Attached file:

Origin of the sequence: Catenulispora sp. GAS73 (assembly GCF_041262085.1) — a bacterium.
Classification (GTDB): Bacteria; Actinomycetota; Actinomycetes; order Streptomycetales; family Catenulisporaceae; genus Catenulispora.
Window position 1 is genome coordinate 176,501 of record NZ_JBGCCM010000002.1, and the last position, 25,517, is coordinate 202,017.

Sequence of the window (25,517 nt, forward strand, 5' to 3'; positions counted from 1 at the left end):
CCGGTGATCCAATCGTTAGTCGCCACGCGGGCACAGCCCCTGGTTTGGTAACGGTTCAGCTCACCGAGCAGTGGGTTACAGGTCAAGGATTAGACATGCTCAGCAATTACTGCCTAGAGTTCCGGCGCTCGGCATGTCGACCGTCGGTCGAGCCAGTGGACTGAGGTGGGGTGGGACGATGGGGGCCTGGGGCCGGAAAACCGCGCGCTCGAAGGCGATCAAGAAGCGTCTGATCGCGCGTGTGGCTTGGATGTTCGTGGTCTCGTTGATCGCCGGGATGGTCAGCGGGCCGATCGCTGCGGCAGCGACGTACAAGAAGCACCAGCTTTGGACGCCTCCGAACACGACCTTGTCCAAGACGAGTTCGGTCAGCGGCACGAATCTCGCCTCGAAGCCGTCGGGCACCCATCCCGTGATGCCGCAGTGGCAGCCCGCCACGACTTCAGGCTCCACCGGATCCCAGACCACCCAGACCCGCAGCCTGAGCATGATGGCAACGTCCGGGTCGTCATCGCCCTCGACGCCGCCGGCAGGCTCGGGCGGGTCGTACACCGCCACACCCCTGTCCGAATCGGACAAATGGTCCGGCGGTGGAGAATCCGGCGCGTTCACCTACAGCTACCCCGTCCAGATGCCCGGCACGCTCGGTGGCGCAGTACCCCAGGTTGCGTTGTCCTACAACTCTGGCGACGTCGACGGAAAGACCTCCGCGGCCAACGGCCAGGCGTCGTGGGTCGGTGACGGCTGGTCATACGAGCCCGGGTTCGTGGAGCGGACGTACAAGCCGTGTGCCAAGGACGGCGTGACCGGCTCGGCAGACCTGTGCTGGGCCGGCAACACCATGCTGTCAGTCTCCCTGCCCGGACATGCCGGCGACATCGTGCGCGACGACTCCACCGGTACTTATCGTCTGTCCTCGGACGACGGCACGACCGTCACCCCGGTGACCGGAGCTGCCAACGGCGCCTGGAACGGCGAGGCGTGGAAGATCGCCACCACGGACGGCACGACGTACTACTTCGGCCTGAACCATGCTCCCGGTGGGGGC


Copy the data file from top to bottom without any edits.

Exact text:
Origin of the sequence: Catenulispora sp. GAS73 (assembly GCF_041262085.1) — a bacterium.
Classification (GTDB): Bacteria; Actinomycetota; Actinomycetes; order Streptomycetales; family Catenulisporaceae; genus Catenulispora.
Window position 1 is genome coordinate 176,501 of record NZ_JBGCCM010000002.1, and the last position, 25,517, is coordinate 202,017.

Sequence of the window (25,517 nt, forward strand, 5' to 3'; positions counted from 1 at the left end):
CCGGTGATCCAATCGTTAGTCGCCACGCGGGCACAGCCCCTGGTTTGGTAACGGTTCAGCTCACCGAGCAGTGGGTTACAGGTCAAGGATTAGACATGCTCAGCAATTACTGCCTAGAGTTCCGGCGCTCGGCATGTCGACCGTCGGTCGAGCCAGTGGACTGAGGTGGGGTGGGACGATGGGGGCCTGGGGCCGGAAAACCGCGCGCTCGAAGGCGATCAAGAAGCGTCTGATCGCGCGTGTGGCTTGGATGTTCGTGGTCTCGTTGATCGCCGGGATGGTCAGCGGGCCGATCGCTGCGGCAGCGACGTACAAGAAGCACCAGCTTTGGACGCCTCCGAACACGACCTTGTCCAAGACGAGTTCGGTCAGCGGCACGAATCTCGCCTCGAAGCCGTCGGGCACCCATCCCGTGATGCCGCAGTGGCAGCCCGCCACGACTTCAGGCTCCACCGGATCCCAGACCACCCAGACCCGCAGCCTGAGCATGATGGCAACGTCCGGGTCGTCATCGCCCTCGACGCCGCCGGCAGGCTCGGGCGGGTCGTACACCGCCACACCCCTGTCCGAATCGGACAAATGGTCCGGCGGTGGAGAATCCGGCGCGTTCACCTACAGCTACCCCGTCCAGATGCCCGGCACGCTCGGTGGCGCAGTACCCCAGGTTGCGTTGTCCTACAACTCTGGCGACGTCGACGGAAAGACCTCCGCGGCCAACGGCCAGGCGTCGTGGGTCGGTGACGGCTGGTCATACGAGCCCGGGTTCGTGGAGCGGACGTACAAGCCGTGTGCCAAGGACGGCGTGACCGGCTCGGCAGACCTGTGCTGGGCCGGCAACACCATGCTGTCAGTCTCCCTGCCCGGACATGCCGGCGACATCGTGCGCGACGACTCCACCGGTACTTATCGTCTGTCCTCGGACGACGGCACGACCGTCACCCCGGTGACCGGAGCTGCCAACGGCGCCTGGAACGGCGAGGCGTGGAAGATCGCCACCACGGACGGCACGACGTACTACTTCGGCCTGAACCATGCTCCCGGTGGGGGC